15 injections used in controversial Arizona execution, documents show

Witnesses tell of 2-hour execution
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Story highlights

  • Death penalty analysts say Arizona did not follow protocol
  • They say the execution should have been halted as failed
  • Instead, state corrections documents show the injections were repeated 14 times
  • Attorney General Eric Holder is investigating execution procedures

A single lethal injection was supposed to speedily end Joseph Wood's life last week. When it didn't, Arizona executioners gave him a total of 15 doses of a novel drug cocktail, according to prison documents released Friday.

It took nearly two hours for Wood to die, as he gulped and snarled for air, journalists attending the execution said.

Arizona's attorney general has temporarily halted executions after the convicted murderer's prolonged death. Republican Sen. John McCain has called it tantamount to torture.

Gov. Jan Brewer called for an internal investigation by the corrections department.

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But on Friday, Democratic state Sen. Ed Ableser added his voice to those of critics calling the execution "botched" and saying that it is not enough for the corrections department, which carried it out, to investigate itself.

He repeated the call for an independent investigation.

Experts: Protocol not followed

Two lawyers not connected to the case and who looked at the execution protocol late Friday agreed.

Richard Dieter heads the Death Penalty Information Center. It looks into legal snares and discrimination surrounding the application of the death penalty but neither supports nor opposes it per se, Dieter said.

"An execution itself should be humane and constitutional," he said.

This execution went wrong. It did not follow protocol, in his opinion. "Instead of applying that (single injection) and saying it didn't work, they kept applying doses."

The state used midazolam, an anesthetic, and hydromorphone, a narcotic painkiller which, with an overdose, halts breathing and stops the heart from beating. It's one of the new combinations that states have tried -- with some controversial results -- after manufacturers based or operating in Europe prevented U.S. prisons from using their drugs in executions.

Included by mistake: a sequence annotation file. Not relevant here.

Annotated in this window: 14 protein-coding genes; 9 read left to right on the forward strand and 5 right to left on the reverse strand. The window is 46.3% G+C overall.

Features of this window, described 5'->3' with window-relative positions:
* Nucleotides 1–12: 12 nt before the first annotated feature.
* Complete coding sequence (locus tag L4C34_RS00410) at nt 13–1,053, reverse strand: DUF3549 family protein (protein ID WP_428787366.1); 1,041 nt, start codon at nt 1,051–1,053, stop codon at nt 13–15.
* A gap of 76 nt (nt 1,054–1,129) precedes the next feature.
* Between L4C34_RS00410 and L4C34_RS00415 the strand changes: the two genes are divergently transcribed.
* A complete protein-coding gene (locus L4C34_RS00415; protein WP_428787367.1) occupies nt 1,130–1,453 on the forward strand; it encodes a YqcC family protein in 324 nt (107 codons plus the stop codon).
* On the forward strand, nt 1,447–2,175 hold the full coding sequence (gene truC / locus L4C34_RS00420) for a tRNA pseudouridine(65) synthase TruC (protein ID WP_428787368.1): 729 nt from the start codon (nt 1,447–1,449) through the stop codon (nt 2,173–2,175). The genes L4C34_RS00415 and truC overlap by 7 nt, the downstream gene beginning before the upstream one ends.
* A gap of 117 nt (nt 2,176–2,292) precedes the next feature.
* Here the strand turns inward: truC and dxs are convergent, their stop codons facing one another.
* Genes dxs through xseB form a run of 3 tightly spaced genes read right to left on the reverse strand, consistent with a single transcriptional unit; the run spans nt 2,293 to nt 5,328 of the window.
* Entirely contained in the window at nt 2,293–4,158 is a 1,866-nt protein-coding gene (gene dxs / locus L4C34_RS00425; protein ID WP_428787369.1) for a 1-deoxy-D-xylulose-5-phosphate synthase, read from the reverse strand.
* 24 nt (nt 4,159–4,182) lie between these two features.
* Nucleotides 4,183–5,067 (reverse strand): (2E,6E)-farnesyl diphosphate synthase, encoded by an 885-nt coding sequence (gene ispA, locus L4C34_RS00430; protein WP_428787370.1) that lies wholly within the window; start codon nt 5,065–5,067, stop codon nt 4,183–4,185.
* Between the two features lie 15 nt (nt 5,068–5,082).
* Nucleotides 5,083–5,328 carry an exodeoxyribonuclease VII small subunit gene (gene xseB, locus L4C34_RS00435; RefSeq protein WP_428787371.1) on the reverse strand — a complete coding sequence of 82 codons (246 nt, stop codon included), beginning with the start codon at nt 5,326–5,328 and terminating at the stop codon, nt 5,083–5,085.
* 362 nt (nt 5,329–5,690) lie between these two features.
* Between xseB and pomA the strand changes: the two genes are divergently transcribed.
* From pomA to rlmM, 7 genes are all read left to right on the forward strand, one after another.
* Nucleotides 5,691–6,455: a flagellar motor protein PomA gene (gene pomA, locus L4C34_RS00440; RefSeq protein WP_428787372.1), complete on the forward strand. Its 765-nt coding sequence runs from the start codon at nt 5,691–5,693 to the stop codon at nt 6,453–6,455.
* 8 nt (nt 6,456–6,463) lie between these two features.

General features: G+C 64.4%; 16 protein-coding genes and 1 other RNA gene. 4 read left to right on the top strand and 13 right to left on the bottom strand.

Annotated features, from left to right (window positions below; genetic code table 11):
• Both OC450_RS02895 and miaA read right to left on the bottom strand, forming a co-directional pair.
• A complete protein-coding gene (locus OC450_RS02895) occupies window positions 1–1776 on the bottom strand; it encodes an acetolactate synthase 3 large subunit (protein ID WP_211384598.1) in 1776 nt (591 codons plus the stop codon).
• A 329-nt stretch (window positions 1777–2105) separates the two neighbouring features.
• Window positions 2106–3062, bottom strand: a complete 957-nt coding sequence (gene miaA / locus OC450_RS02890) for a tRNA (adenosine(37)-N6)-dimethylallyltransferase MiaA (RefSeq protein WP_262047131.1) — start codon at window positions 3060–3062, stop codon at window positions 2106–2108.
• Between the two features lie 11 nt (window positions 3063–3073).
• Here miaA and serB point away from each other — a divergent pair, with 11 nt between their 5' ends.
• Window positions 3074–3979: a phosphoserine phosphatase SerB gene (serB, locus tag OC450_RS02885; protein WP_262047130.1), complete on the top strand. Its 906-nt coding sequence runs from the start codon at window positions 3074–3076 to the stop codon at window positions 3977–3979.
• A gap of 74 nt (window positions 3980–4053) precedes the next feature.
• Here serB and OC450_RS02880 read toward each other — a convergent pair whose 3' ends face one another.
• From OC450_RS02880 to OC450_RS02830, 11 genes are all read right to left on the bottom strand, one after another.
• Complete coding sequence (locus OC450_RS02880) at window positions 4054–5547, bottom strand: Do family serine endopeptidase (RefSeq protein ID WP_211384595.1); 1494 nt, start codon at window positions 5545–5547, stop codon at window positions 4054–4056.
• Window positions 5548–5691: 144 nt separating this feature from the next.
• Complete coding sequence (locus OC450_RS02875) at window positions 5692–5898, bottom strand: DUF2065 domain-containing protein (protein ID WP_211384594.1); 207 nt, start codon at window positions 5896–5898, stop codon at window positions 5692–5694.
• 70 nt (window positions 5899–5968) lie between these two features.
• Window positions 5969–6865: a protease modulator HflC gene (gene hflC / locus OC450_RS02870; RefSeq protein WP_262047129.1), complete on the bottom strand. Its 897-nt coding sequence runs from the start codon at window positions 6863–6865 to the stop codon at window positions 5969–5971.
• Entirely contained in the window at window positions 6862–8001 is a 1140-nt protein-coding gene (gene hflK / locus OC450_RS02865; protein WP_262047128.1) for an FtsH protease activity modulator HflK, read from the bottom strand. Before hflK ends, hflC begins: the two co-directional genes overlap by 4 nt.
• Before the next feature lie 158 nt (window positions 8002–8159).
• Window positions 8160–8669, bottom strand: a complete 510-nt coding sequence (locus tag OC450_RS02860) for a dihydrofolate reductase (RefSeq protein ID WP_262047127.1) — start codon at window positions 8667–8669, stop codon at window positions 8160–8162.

Instead of conceding failure with the relatively new drug mixture, they kept trying to kill Wood with repeated doses, Dieter said.

The death penalty in America
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Megan McCraken, a legal analyst from the University of California, Berkeley, helps defense attorneys fight lethal injection verdicts.

"The bungled execution of Joseph Wood is unprecedented and without compare," she said. Wood was supposed to receive one dose only.

"The department violated its protocol," she said after reviewing the corrections document.

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Eric Holder reviewing execution methods

Both lawyers said that the state should have made the protocol and drugs used public before the execution and given experts a chance to weigh in on their effectiveness.

Death penalty proponents have argued that doing so allows death penalty opponents to pick execution methods apart, possibly preventing them.

"I'm greatly troubled," U.S. Attorney General Eric Holder told PBS Newshour on Thursday. He has been tasked with a national review of the death penalty methods after botched executions involving midazolam.

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Making the injection protocol public ahead of time is not legally required, he said. But his moral convictions were in line with the critics'. "It seems to me, just on a personal level, that transparency would be a good thing," he said.

Lethal injection: The process
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Arizona execution raises questions over novel lethal injections

Sen. McCain has told Politico that he supports the death penalty in some cases, but he said Wood's execution was carried out in a "terrible" way. "The lethal injection needs to be an indeed lethal injection and not the bollocks-upped situation that just prevailed. That's torture," he said.

Corrections department defends actions

In the immediate wake of the execution, the corrections department issued a statement saying that it had gone according to procedure. Wood was deeply sedated the entire time, it said.

State officials and relatives of the convicted killer's two victims disagreed that he had been gasping for air, saying Wood snored and didn't appear to be in agony.

Reports that the execution was botched are "erroneous," Corrections Director Charles Ryan said.

Jeanne Brown, a close relative of Wood's victims, said he got what he deserved.

Wood was convicted of murder and assault in the 1989 deaths of his estranged girlfriend and her father.

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